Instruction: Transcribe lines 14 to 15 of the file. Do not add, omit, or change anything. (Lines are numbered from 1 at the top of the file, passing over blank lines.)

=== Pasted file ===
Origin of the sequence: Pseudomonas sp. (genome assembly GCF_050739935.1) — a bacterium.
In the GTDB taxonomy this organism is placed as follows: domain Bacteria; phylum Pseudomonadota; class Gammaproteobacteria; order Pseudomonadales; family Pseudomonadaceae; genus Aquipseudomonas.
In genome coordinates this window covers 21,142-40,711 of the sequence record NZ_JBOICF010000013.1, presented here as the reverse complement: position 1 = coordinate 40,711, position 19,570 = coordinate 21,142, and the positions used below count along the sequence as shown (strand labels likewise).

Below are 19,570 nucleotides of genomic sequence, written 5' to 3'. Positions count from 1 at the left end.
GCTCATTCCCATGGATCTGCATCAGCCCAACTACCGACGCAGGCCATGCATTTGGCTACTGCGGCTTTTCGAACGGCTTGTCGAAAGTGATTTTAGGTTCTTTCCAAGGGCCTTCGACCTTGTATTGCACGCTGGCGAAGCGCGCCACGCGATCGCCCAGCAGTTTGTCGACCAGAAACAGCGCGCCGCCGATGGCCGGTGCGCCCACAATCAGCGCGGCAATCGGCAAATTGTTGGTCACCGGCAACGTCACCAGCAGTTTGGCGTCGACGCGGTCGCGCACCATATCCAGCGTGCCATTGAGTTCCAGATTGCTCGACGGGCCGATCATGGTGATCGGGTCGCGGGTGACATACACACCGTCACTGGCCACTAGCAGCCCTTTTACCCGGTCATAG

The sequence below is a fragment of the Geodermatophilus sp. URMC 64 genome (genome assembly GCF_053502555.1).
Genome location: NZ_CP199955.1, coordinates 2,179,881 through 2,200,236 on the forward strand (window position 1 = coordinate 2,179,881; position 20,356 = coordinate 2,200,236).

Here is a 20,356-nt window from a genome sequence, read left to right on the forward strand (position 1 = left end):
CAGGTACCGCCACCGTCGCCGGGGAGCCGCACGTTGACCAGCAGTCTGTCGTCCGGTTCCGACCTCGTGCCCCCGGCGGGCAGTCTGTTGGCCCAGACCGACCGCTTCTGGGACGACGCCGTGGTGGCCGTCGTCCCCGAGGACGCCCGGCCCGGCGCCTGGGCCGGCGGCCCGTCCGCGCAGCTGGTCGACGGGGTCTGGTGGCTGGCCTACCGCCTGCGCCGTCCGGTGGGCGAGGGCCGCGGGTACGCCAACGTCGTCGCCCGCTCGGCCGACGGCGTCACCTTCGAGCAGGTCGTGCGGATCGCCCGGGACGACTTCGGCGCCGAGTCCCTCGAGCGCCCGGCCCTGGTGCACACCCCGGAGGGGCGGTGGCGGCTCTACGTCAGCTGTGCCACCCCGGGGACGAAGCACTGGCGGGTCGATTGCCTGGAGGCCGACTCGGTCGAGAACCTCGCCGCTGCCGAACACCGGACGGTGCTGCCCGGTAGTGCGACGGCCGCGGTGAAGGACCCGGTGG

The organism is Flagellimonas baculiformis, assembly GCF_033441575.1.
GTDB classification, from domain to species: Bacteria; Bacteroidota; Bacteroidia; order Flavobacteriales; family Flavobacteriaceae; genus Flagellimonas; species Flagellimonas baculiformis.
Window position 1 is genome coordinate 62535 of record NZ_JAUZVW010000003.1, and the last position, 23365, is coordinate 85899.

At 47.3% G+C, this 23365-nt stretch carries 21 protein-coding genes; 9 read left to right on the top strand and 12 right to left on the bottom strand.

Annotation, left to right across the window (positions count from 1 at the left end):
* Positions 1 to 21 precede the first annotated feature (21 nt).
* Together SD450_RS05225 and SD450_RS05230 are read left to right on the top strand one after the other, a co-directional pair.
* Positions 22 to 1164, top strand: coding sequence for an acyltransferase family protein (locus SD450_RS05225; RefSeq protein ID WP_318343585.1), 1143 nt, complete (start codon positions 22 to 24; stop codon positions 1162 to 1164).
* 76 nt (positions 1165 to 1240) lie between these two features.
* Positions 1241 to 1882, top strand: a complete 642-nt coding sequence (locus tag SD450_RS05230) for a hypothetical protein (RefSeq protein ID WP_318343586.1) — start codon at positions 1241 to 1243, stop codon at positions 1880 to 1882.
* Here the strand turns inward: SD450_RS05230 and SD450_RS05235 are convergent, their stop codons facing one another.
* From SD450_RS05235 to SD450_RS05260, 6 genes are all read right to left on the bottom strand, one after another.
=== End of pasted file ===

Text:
Annotation, left to right across the window (positions count from 1 at the left end):
* Positions 1 to 21 precede the first annotated feature (21 nt).